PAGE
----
sugar maple trees dying - HELP!

steelskies(5)September 20, 2011

We've been living at our place for 28 years. I've planted different sugar maples at different times, some dug up from my fathers woods, some planted by tree spade by garden centers. They are planted in different spots on my property. I have lost FOUR of them so far. They are mature trees that were very healthy for many years. They start out with some limbs dying, then more, and finally the whole tree goes. I sure don't want to lose anymore. Is there anything I can do about this? I am near Milwaukee and there are tons of sugar maples everywhere so I know they do well in this climate.

I have some beautiful mature silver maples but so far they don't seem affected.

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toronado3800 Zone 6 StLouis(6)

Steel, that is different from what I experience. The silvers die before the sugars here.

Can you describe your spots? Are they wetter, along side a hill? Anything which favors silvers over sugars?

Counting rings makes me suppose forty is the magic age of decline for silver maples on my street though. Hmmm, how to decide what is killing your sugars early...

Any loose bark? Extra sap spilling out?

Any pics you can post?

I bet you have beautiful falls up there with that mix btw!

    Bookmark   September 20, 2011 at 9:53PM
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steelskies(5)

I don'tknow how to post pictures, but if I can get your email, I can send you a picture of two. I am so sad. Maples are my fav tree, and they are dying on me!!!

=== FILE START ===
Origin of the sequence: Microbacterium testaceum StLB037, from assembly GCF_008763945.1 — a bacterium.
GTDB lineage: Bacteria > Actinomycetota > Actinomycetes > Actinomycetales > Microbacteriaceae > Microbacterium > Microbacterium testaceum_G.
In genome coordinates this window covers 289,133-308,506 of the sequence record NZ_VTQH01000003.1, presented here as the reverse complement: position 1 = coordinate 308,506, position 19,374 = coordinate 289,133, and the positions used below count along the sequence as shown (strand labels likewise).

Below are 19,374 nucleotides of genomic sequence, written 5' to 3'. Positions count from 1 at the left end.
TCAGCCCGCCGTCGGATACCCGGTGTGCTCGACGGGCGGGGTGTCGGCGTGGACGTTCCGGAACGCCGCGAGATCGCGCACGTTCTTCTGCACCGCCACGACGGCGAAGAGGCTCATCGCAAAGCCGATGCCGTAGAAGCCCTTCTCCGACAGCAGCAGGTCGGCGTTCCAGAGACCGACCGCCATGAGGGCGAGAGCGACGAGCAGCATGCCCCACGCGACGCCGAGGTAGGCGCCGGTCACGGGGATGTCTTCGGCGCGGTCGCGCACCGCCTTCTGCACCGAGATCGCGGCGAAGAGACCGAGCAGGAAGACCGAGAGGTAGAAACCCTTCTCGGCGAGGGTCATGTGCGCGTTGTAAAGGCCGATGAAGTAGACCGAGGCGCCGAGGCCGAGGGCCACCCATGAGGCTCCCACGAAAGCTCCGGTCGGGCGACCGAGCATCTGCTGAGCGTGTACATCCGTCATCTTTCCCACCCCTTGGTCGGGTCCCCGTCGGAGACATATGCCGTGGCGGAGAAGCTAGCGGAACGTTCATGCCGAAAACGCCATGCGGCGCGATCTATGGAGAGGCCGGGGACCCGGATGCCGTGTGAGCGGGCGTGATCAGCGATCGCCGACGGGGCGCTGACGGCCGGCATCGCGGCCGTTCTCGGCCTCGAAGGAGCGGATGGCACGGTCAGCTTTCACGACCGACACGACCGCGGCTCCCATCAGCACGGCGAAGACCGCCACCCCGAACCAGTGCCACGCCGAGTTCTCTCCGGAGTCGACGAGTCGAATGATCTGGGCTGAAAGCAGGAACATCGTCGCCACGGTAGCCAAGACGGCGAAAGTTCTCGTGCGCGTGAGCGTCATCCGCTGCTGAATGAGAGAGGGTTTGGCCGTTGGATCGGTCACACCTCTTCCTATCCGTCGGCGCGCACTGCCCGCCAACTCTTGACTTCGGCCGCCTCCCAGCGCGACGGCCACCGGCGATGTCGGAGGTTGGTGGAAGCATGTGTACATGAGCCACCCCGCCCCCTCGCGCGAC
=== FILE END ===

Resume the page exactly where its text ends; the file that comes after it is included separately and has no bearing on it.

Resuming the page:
Bookmark   September 23, 2011 at 10:15AM
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brandon7 TN_zone(7)

One of the easiest ways to provide your photo to be embedded into a post is to upload it onto an image hosting site such as Photobucket, Flickr, etc. That should be pretty straight forward, and the individual sites will give instructions on how to get your photos uploaded to their site when you sign up.

Once your picture has been uploaded, find its image location address (URL) by right clicking on the image and copying the image location. The URL will look something like:

http://somepicturesite.com/yourpicture.jpg.

Some sites may even provide the appropriate HTML code in a text box below the photo for your convenience. It will be the one that begins with a href=... (This code looks different than the code below, because it will actually produce a picture link instead of just a picture.)

Let's say, as an example, that the address of the picture you want to post is http://somepicturesite.com/yourpicture.jpg

To embed the picture into a post, use the command:
img src="http://somepicturesite.com/yourpicture.jpg">;
_____________________________________

If your picture is too large to fit nicely into the text page, you can add a width attribute.

The command with the width attribute would look something like:
img src="http://somepicturesite.com/yourpicture.jpg"; width=600>
_____________________________________

Note that I had to use special characters to get the commands above to show up here without turning into pictures, but you can use them as shown (but with the correct image web address).

    Bookmark   September 23, 2011 at 10:33AM
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texasredhead(z8Texas)